The 2,000-year mystery under the Vesuvius volcanic ash

The eruption of Mount Vesuvius in 79 AD is one of the most famous volcanic disasters in history, burying the ancient cities of Pompeii and Herculaneum under layers of ash and pumice. While archaeologists have been excavating these cities for centuries, there is still much to discover about life in the region before the eruption.

One of the most intriguing mysteries is the Villa of the Papyri, a lavish estate believed to have belonged to the Roman statesman Lucius Calpurnius Piso Caesoninus. The villa was located in the town of Herculaneum, and its library contained thousands of scrolls of papyrus, making it one of the largest collections of ancient literature ever discovered.

The villa was buried under 20 meters of volcanic material during the eruption of Vesuvius, and it remained hidden for centuries until its discovery in the 18th century. The library of the villa, however, remained largely unexplored until the 21st century, when modern technology allowed researchers to scan the fragile papyri without damaging them.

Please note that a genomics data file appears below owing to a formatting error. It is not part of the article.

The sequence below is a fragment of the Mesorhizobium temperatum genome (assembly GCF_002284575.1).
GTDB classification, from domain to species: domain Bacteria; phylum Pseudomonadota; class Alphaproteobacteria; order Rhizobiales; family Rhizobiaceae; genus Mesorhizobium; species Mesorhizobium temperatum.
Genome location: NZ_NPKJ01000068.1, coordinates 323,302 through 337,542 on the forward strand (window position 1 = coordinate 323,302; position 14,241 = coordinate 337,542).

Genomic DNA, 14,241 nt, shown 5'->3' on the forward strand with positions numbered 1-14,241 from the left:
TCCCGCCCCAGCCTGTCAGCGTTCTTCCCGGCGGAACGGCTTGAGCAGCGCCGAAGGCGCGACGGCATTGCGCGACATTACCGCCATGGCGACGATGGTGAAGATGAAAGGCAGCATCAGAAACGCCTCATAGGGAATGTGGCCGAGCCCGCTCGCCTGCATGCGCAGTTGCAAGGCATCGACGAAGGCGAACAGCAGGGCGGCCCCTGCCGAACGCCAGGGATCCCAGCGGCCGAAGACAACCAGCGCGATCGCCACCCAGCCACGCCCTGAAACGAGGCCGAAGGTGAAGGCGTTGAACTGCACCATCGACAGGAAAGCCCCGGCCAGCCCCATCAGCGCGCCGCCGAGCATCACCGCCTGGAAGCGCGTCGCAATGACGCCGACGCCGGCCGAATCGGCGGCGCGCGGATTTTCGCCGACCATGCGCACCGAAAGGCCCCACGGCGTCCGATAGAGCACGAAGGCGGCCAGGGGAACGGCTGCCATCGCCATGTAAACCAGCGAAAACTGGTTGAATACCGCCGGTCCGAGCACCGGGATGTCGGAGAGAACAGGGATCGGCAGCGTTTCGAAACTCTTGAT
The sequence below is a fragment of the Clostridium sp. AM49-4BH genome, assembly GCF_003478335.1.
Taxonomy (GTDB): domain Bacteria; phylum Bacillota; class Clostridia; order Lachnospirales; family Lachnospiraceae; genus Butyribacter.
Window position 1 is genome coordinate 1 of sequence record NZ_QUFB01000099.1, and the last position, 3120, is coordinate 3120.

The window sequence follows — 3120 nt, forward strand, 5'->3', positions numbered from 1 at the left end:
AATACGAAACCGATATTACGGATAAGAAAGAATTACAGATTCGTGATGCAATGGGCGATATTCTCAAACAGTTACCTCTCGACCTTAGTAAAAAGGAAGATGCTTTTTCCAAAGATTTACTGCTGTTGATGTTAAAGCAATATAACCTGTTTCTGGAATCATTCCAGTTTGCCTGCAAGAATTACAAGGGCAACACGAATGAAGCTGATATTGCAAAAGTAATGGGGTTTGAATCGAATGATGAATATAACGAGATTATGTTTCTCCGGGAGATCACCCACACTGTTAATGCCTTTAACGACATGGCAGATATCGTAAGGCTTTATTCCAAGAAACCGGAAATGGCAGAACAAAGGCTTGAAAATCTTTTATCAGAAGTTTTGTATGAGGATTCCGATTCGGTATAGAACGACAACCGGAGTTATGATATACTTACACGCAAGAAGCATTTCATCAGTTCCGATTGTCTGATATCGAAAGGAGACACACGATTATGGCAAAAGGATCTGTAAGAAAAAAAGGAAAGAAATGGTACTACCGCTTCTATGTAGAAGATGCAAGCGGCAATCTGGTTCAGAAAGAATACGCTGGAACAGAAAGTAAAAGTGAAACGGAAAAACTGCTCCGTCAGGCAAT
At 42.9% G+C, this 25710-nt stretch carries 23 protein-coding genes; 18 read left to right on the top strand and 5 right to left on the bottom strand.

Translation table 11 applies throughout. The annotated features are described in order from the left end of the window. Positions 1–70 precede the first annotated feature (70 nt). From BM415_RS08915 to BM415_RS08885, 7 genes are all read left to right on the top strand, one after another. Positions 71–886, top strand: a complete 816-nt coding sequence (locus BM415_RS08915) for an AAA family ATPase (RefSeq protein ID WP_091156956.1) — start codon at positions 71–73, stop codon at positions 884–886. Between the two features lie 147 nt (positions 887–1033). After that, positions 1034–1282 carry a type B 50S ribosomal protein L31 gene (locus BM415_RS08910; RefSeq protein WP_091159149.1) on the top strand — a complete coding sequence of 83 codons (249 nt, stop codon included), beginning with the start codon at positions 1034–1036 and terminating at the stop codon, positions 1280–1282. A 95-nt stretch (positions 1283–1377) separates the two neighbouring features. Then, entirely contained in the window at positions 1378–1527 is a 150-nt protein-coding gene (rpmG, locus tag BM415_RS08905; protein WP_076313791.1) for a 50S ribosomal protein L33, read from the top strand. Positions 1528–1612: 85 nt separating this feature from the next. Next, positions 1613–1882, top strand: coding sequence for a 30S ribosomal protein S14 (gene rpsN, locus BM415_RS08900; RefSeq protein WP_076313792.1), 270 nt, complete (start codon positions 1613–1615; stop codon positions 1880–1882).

In recent years, scientists have used X-ray phase-contrast tomography to scan some of the papyri from the Villa of the Papyri, revealing the text inside without opening the scrolls. They have discovered that the collection includes works by Greek philosophers such as Epicurus and Philodemus, as well as Latin authors like Virgil and Cicero.

The scans have also revealed that some of the papyri are still rolled up tightly, suggesting that there may be even more texts waiting to be discovered. This has led to renewed interest in the Villa of the Papyri, and researchers hope that future advancements in technology will allow them to unravel more of the ancient texts hidden under the volcanic ash.